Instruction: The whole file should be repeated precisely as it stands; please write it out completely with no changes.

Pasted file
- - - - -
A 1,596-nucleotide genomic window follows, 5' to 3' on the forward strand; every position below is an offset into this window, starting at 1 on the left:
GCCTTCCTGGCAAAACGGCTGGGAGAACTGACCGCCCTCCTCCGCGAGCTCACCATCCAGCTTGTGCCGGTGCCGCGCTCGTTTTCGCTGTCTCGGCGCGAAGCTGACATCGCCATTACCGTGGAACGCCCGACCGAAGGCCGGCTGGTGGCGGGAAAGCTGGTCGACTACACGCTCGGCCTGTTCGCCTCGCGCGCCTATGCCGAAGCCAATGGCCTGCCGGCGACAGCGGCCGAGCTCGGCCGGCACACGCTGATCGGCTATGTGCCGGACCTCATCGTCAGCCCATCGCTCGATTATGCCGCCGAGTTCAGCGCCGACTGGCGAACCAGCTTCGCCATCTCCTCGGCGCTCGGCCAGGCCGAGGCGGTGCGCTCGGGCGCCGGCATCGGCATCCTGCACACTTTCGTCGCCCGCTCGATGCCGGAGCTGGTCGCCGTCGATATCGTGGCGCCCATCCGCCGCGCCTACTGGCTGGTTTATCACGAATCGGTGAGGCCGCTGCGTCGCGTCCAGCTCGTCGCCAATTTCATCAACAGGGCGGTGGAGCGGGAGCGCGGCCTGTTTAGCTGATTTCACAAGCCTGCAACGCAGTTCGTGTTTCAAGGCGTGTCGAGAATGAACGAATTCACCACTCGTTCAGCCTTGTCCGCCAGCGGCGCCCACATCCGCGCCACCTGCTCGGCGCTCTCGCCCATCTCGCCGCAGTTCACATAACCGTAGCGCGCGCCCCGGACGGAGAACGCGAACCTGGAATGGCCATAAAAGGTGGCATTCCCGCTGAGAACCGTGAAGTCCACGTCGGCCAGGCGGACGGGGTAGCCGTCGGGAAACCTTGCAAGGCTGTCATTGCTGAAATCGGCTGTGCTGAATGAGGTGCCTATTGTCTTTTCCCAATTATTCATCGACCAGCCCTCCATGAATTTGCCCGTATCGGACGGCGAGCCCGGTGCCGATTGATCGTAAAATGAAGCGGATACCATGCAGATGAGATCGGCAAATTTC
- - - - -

A 1,596-nucleotide genomic window follows, 5' to 3' on the forward strand; every position below is an offset into this window, starting at 1 on the left:
GCCTTCCTGGCAAAACGGCTGGGAGAACTGACCGCCCTCCTCCGCGAGCTCACCATCCAGCTTGTGCCGGTGCCGCGCTCGTTTTCGCTGTCTCGGCGCGAAGCTGACATCGCCATTACCGTGGAACGCCCGACCGAAGGCCGGCTGGTGGCGGGAAAGCTGGTCGACTACACGCTCGGCCTGTTCGCCTCGCGCGCCTATGCCGAAGCCAATGGCCTGCCGGCGACAGCGGCCGAGCTCGGCCGGCACACGCTGATCGGCTATGTGCCGGACCTCATCGTCAGCCCATCGCTCGATTATGCCGCCGAGTTCAGCGCCGACTGGCGAACCAGCTTCGCCATCTCCTCGGCGCTCGGCCAGGCCGAGGCGGTGCGCTCGGGCGCCGGCATCGGCATCCTGCACACTTTCGTCGCCCGCTCGATGCCGGAGCTGGTCGCCGTCGATATCGTGGCGCCCATCCGCCGCGCCTACTGGCTGGTTTATCACGAATCGGTGAGGCCGCTGCGTCGCGTCCAGCTCGTCGCCAATTTCATCAACAGGGCGGTGGAGCGGGAGCGCGGCCTGTTTAGCTGATTTCACAAGCCTGCAACGCAGTTCGTGTTTCAAGGCGTGTCGAGAATGAACGAATTCACCACTCGTTCAGCCTTGTCCGCCAGCGGCGCCCACATCCGCGCCACCTGCTCGGCGCTCTCGCCCATCTCGCCGCAGTTCACATAACCGTAGCGCGCGCCCCGGACGGAGAACGCGAACCTGGAATGGCCATAAAAGGTGGCATTCCCGCTGAGAACCGTGAAGTCCACGTCGGCCAGGCGGACGGGGTAGCCGTCGGGAAACCTTGCAAGGCTGTCATTGCTGAAATCGGCTGTGCTGAATGAGGTGCCTATTGTCTTTTCCCAATTATTCATCGACCAGCCCTCCATGAATTTGCCCGTATCGGACGGCGAGCCCGGTGCCGATTGATCGTAAAATGAAGCGGATACCATGCAGATGAGATCGGCAAATTTC